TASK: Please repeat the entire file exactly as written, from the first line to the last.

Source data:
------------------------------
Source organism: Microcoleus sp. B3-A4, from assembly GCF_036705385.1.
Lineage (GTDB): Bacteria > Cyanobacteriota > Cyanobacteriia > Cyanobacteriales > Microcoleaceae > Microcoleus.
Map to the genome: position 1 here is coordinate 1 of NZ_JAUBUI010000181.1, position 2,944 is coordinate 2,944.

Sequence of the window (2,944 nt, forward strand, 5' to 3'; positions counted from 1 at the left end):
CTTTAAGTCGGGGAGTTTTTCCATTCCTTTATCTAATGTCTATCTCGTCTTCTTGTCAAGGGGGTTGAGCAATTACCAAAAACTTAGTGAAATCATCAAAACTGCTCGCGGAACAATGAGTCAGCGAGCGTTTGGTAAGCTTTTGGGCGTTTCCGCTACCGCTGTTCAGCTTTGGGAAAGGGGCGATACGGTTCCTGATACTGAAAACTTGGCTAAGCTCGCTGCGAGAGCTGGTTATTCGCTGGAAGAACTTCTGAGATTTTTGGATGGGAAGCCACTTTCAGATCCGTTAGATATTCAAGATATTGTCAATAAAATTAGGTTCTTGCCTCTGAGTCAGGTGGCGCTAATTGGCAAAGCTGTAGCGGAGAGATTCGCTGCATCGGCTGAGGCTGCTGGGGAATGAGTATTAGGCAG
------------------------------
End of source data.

Source organism: Microcoleus sp. B3-A4, from assembly GCF_036705385.1.
Lineage (GTDB): Bacteria > Cyanobacteriota > Cyanobacteriia > Cyanobacteriales > Microcoleaceae > Microcoleus.
Map to the genome: position 1 here is coordinate 1 of NZ_JAUBUI010000181.1, position 2,944 is coordinate 2,944.

Sequence of the window (2,944 nt, forward strand, 5' to 3'; positions counted from 1 at the left end):
CTTTAAGTCGGGGAGTTTTTCCATTCCTTTATCTAATGTCTATCTCGTCTTCTTGTCAAGGGGGTTGAGCAATTACCAAAAACTTAGTGAAATCATCAAAACTGCTCGCGGAACAATGAGTCAGCGAGCGTTTGGTAAGCTTTTGGGCGTTTCCGCTACCGCTGTTCAGCTTTGGGAAAGGGGCGATACGGTTCCTGATACTGAAAACTTGGCTAAGCTCGCTGCGAGAGCTGGTTATTCGCTGGAAGAACTTCTGAGATTTTTGGATGGGAAGCCACTTTCAGATCCGTTAGATATTCAAGATATTGTCAATAAAATTAGGTTCTTGCCTCTGAGTCAGGTGGCGCTAATTGGCAAAGCTGTAGCGGAGAGATTCGCTGCATCGGCTGAGGCTGCTGGGGAATGAGTATTAGGCAG